It’s difficult to believe that the producers of the latest Ghostbusters reboot didn’t receive some kind of studio pushback for the subtitle of the movie. Obviously, the word “afterlife” can have some clever connotations when it comes to ghost stories, but given the rocky history of the franchise it also suggests that the series was already dead. Consequently, the meta aspects of Afterlife tend to overwhelm whatever charms the story and the presentation offer. For me, these considerations have less to do with the idea of connecting the reboot to the original series, thus leapfrogging Paul Feig’s previous reboot, whose well-meaning all-female casting coup turned out to be a PR nightmare, than it does with making the new Ghostbusters team one of children. Moreover, one of those children is played by Finn Wolfhard, the star of the hit Stranger Things Netflix series, thus making it appear that Afterlife isn’t so much milking the Ghostbusters brand as it is ripping off an entirely different property.
The narrative link to the original movie is Egon Spengler, the tech wiz member of the team played by Harold Ramis, whose own death in 2014 adds another meta layer. Spengler’s daughter, Callie (Carrie Coon), and her two kids, Phoebe (McKenna Grace) and Trevor (Woldhard), down on their economic luck, move to Spengler’s abandoned farm in the middle of a desolate plain somewhere in the Midwest. The kids, who never knew their grandfather, find all sorts of interesting things on the farm and in tinkering with them free the ghosts that have been locked up since the original series. By itself, it’s a serviceable plot, but director Jason Reitman—yes, the son of the original director, Ivan Reitman—seems determined to point hysterically at every connection between his movie and his father’s, and the effort gets embarrassing. The action scenes could be reliably laid over their cognates from the 1980s and there would be practically no distortion. Even worse, all the principals from the original eventually make an appearance, including the one who’s dead thanks to the kind of CGI that makes these endless franchises possible without actually making them fresh. Though Reitman junior does come up with a few new ideas that could be extrapolated in later installments, such as Phoebe’s total lack of social graces, there’s not enough here to inspire hope, if, in fact, you really are looking for the franchise to continue by any means necessary. But it really seems about time the Ghostbusters thing was properly laid to rest.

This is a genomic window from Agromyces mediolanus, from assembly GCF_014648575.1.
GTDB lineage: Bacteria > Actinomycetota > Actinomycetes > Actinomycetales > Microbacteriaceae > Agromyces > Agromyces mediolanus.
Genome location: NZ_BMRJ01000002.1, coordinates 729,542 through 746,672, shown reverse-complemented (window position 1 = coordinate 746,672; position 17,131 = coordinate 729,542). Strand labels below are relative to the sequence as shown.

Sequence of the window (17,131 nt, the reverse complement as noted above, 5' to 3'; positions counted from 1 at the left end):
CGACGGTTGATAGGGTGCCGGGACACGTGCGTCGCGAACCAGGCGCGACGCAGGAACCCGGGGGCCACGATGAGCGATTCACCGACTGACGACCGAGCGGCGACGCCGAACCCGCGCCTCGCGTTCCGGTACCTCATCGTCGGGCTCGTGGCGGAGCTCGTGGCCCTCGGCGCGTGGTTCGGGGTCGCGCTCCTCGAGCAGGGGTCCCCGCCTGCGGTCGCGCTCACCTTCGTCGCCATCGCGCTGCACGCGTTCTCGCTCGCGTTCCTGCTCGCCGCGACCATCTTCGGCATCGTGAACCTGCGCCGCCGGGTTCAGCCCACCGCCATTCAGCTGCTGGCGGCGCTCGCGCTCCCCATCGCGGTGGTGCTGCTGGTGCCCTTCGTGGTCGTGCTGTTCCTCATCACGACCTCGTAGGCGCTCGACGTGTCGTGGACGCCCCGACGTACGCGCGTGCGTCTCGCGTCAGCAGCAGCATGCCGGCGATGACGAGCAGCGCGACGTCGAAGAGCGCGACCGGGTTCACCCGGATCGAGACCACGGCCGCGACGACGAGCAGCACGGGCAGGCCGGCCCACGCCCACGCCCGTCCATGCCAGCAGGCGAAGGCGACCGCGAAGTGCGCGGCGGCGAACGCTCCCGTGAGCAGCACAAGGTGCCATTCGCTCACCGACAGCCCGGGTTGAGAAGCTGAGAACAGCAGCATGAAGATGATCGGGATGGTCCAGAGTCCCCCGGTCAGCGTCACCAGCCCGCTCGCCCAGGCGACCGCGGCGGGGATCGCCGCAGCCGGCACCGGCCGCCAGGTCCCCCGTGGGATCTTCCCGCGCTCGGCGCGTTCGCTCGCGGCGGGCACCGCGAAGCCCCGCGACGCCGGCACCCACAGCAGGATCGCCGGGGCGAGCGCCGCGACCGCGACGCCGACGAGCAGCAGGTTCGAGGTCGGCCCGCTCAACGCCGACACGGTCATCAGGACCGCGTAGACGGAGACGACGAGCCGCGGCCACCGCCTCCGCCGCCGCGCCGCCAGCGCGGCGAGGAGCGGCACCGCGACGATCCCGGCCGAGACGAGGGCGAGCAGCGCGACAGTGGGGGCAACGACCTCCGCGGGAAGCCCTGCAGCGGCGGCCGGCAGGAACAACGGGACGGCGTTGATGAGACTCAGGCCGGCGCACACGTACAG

Now playing in Tokyo at Toho Cinemas Nihonbashi (050-6868-5060), Toho Cinemas Hibiya (050-6868-5068), Marunouchi Piccadilly (050-6875-0075), Shinjuku Wald 9 (03-5369-4955), Toho Cinemas Shinjuku (050-6868-5063), Toho Cinemas Shibuya (050-6868-5002), Toho Cinemas Roppongi Hills (050-6868-5024).
Ghostbusters: Afterlife home page in Japanese